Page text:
5. Since it seems to me that we will inevitably be driven to conceding in the end that the present arrangements cannot be made to work, would it not be well to make a virtue of necessity by saying at once that, in our opinion, the agreements will, in due course, have to be altered by negotiations between the interested parties? I believe that this would clear the air considerably, put us in a less uncomfortable position to deal with Makarios, the Greeks and the neutral and Soviet blocs—thus improving the chances for the creation of a peace force—and give some negotiating substance to future discussions between Greeks and Turks. While, in the recent past, the cruelty of the Greek Cypriot irregulars toward the Turkish minority and the deviousness of Makarios have damaged the majority’s case for control by it of the island’s affairs, the fact remains that the Greek Cypriot 82 percent majority has the right to a preponderant voice in determining what the island’s government and policies ought to be.

6. Obviously, the Turks will hardly welcome this evolution in our position. We can, I believe, relieve some if not all of their concern by emphasizing that our position in favor of modifying the agreements is rigidly conditioned on complete protection of the rights of the Turkish Cypriot minority—rights which, however, cannot include a veto over [Page 44] the 82 percent majority’s right to control its foreign affairs, defense and taxes. This guarantee of the rights of the minority would, in the first stage, have to be insured by the presence and appropriate authority of an international force. Such a force would have to stay on the island long enough to make sure, for the future, that the Government of Cyprus would not and could not use the principle of self-determination as a means of destroying or oppressing the Turkish minority.

7. While the course of action proposed may not curb overnight the neutralist and leftward drift of the island’s present government, I believe that it would somewhat restore the position of the West in Cyprus and make the island a less open target for Communist intrigue and penetration. It would make it easier for the US to maneuver amidst changing events. Our first step ought to be an acknowledgement that the present arrangements have less chance than ever to become workable in practice. (The setting up of the London conference and the subsequent Anglo-American suggestions for appointing a mediator implied, in a sense, that changes were needed.) Our main goal should continue to be the elimination of communal strife through the dispatch of an international force or in any other way that might appear practicable. Looking further ahead, it may be that, in the end a NATO guarantee or some other form of association of the island with the West will become desirable and feasible—for a Cyprus remaining a permanent apple of discord between Greeks and Turks would continue to be a grave threat to Western and US interests.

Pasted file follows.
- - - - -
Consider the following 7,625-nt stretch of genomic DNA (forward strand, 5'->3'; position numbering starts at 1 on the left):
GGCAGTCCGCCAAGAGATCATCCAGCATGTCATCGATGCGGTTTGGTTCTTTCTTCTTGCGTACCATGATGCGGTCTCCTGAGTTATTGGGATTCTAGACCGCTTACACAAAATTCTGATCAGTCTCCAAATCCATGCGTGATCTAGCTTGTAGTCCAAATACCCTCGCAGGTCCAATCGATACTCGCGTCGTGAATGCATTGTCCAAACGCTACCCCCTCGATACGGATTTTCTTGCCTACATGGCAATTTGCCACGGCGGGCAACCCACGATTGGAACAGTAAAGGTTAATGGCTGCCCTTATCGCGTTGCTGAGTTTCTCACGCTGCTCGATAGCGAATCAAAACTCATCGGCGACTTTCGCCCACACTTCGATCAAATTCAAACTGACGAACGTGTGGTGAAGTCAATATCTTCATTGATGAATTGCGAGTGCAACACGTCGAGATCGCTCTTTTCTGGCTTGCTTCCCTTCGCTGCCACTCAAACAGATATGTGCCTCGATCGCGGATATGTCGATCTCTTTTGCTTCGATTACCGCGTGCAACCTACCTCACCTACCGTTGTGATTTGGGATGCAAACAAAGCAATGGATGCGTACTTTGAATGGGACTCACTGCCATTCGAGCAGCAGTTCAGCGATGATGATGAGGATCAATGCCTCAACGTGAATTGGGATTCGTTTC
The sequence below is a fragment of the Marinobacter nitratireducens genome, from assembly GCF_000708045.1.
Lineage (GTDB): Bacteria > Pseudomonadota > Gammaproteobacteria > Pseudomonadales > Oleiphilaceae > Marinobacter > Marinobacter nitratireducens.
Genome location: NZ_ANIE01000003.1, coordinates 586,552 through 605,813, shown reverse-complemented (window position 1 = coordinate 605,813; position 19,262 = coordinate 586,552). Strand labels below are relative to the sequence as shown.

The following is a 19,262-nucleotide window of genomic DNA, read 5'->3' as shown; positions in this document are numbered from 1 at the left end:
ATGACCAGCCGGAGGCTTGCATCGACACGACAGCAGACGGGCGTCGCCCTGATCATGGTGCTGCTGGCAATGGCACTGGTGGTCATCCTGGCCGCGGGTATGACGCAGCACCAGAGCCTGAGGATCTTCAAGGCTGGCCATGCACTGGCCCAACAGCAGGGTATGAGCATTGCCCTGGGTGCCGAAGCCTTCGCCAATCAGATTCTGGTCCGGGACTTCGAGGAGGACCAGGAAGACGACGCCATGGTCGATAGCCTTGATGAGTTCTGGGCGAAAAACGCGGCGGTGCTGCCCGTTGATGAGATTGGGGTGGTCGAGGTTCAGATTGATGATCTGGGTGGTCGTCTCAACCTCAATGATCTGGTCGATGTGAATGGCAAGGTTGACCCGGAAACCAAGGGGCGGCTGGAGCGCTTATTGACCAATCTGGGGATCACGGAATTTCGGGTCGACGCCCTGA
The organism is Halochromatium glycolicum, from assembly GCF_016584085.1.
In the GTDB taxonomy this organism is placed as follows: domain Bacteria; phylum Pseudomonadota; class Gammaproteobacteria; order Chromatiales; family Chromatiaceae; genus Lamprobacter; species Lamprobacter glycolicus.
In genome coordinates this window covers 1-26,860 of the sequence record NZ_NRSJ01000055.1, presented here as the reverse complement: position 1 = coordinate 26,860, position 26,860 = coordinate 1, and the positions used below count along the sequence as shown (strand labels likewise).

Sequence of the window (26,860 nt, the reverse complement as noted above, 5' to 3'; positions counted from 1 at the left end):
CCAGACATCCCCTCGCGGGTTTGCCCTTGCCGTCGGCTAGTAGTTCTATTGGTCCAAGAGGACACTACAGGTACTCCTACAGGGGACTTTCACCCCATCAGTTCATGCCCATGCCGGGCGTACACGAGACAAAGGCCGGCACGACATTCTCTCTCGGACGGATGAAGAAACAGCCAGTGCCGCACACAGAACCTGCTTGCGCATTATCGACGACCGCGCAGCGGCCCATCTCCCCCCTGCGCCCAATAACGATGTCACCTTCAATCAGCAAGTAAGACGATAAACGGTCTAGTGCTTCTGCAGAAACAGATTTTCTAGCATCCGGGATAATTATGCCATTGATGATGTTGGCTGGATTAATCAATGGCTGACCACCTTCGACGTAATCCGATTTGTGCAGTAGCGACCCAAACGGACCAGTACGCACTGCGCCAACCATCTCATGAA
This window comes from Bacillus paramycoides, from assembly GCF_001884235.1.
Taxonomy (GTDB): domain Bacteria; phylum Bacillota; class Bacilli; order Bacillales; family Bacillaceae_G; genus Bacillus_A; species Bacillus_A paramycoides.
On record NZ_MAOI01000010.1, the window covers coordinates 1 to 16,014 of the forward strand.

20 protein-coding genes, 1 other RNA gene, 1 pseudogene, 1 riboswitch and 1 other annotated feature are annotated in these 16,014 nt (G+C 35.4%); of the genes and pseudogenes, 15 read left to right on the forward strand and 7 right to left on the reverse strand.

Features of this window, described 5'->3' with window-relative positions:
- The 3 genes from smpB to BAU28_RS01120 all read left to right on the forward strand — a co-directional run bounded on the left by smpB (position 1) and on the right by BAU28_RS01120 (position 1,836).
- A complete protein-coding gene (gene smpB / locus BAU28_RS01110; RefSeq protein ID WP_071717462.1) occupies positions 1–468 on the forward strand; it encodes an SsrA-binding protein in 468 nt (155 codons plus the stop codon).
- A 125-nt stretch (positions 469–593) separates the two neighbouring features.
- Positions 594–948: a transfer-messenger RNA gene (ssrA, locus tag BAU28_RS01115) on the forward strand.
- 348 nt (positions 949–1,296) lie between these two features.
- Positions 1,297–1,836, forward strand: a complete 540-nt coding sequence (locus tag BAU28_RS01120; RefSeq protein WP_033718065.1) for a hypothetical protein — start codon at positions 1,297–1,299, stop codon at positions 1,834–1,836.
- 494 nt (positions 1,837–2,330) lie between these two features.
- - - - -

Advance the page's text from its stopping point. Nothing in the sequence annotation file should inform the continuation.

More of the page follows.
8. The foregoing observations and recommendations have been set down in full awareness that

A shift in our public position in the direction of self-determination will be taken as a victory for Makarios (who bears such heavy responsibility for the present impasse), and
That if the Turkish minority were to continue to be permitted to retain a degree of control over the island’s affairs out of proportion to its voting strength, it might help frustrate neutralist and leftist tendencies on the island. (The Greeks, of course, argue forcefully that continuation of present situation is driving Cyprus into Communist arms.)

Although these considerations are important and must be weighed, I firmly believe that the United States stands to lose less by modifying our position along lines suggested.3

  1. Source: Department of State, Central Files, POL 23–8 CYP. Secret; Priority. Repeated to Ankara, Nicosia, London, and USUN. Relayed to the White House, CIA, JCS, OSD, CINCEUR, and CINCSTRIKE.
  2. For full text of the statement, see Public Papers of the Presidents of the United States: Lyndon B. Johnson, 1964, Book I, pp. 303–305.
  3. Telegram 880 from Nicosia, February 29, endorsed Labouisse’s arguments, adding that the United States “should not abandon hope of finding basis of cooperation with Greek Cypriots” that would permit a settlement protecting the legitimate interests of both Cypriot communities. In telegram 906 to Athens, March 4, Ball responded that while Cypriot constitutional arrangements appeared unworkable, the United States continued to insist that changes could not come through Security Council actions. (Both in Department of State, Central Files, POL 23–8 CYP)